Type or paste a DOI name into the text box. Follow the link for more information. The history of botany examines the human effort to understand life on Earth by pharmaceutics lecture notes pdf download the historical development of the discipline of botany—that part of natural science dealing with organisms traditionally treated as plants.

Rudimentary botanical science began with empirically-based plant lore passed from generation to generation in the oral traditions of paleolithic hunter-gatherers. 17th centuries heralded a scientific revival during which botany gradually emerged from natural history as an independent science, distinct from medicine and agriculture. During the Neolithic Revolution plant knowledge increased most obviously through the use of plants for food and medicine. All of today’s staple foods were domesticated in prehistoric times as a gradual process of selection of higher-yielding varieties took place, possibly unknowingly, over hundreds to thousands of years. It is also from the Neolithic, in about 3000 BC, that we glimpse the first known illustrations of plants and read descriptions of impressive gardens in Egypt. Other examples of early Indian taxonomy include Manusmriti, the Law book of Hindus, which classifies plants into eight major categories.

Ancient Athens, of the 6th century BC, was the busy trade centre at the confluence of Egyptian, Mesopotamian and Minoan cultures at the height of Greek colonisation of the Mediterranean. The philosophical thought of this period ranged freely through many subjects. Athens with its tradition of peripatetic philosophy. The Lyceum prided itself in a tradition of systematic observation of causal connections, critical experiment and rational theorizing. Theophrastus challenged the superstitious medicine employed by the physicians of his day, called rhizotomi, and also the control over medicine exerted by priestly authority and tradition. Meanwhile, the study of medicinal plants was not being neglected and a full synthesis of ancient Greek pharmacology was compiled in Materia Medica c.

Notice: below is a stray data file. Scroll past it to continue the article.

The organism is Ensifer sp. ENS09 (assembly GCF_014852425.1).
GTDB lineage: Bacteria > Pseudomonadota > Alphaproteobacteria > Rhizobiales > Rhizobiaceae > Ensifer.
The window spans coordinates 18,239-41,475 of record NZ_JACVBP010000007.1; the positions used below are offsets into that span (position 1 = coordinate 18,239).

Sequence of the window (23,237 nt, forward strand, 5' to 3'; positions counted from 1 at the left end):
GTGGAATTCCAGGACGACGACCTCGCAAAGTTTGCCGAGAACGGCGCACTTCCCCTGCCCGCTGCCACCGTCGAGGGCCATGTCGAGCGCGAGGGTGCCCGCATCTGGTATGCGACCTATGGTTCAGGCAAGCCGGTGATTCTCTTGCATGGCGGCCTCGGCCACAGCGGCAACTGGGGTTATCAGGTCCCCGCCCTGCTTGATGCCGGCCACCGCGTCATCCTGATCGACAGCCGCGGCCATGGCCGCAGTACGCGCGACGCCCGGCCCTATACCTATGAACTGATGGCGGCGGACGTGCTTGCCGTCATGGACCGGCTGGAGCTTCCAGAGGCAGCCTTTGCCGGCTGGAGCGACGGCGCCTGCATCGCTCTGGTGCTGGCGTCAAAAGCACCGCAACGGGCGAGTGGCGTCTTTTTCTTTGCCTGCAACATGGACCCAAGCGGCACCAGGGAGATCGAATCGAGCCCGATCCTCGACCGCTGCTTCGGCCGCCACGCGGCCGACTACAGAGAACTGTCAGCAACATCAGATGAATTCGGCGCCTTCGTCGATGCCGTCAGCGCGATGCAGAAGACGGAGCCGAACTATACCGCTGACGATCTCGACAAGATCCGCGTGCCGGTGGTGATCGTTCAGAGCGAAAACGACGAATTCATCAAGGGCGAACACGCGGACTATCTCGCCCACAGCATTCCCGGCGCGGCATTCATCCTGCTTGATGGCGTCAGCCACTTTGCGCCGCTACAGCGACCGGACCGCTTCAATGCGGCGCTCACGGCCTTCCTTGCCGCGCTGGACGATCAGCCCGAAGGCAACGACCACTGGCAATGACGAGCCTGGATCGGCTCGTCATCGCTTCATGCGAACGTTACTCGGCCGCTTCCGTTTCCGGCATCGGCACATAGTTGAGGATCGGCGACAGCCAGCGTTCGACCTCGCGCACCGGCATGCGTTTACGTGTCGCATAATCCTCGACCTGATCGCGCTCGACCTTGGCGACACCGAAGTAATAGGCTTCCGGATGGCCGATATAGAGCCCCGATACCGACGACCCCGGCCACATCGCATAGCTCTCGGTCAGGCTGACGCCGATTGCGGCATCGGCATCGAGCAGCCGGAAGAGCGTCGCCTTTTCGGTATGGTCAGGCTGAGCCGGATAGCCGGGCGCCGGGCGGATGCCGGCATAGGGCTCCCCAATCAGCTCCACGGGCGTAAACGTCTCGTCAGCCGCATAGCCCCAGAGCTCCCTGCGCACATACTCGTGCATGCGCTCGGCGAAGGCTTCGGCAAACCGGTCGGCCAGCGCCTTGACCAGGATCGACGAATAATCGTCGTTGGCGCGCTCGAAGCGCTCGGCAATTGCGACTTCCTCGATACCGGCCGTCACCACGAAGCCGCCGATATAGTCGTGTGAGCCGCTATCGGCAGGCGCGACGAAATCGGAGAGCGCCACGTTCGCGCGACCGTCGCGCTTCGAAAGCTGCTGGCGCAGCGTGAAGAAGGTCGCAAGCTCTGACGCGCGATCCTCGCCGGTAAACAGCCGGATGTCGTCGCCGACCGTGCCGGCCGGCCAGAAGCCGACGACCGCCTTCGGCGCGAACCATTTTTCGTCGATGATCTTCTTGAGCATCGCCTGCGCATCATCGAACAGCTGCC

Greek physician with the Roman army. The Romans contributed little to the foundations of botanical science laid by the ancient Greeks, but made a sound contribution to our knowledge of applied botany as agriculture. Roman writers contributed to a compendium Scriptores Rei Rusticae, published from the Renaissance on, which set out the principles and practice of agriculture. Theophrastus but with a lack of botanical insight although he does, nevertheless, draw a distinction between true botany on the one hand, and farming and medicine on the other. It is estimated that at the time of the Roman Empire between 1300 and 1400 plants had been recorded in the West. In Western Europe, after Theophrastus, botany passed through a bleak period of 1800 years when little progress was made and, indeed, many of the early insights were lost. China, India and the Arab world enjoyed a golden age.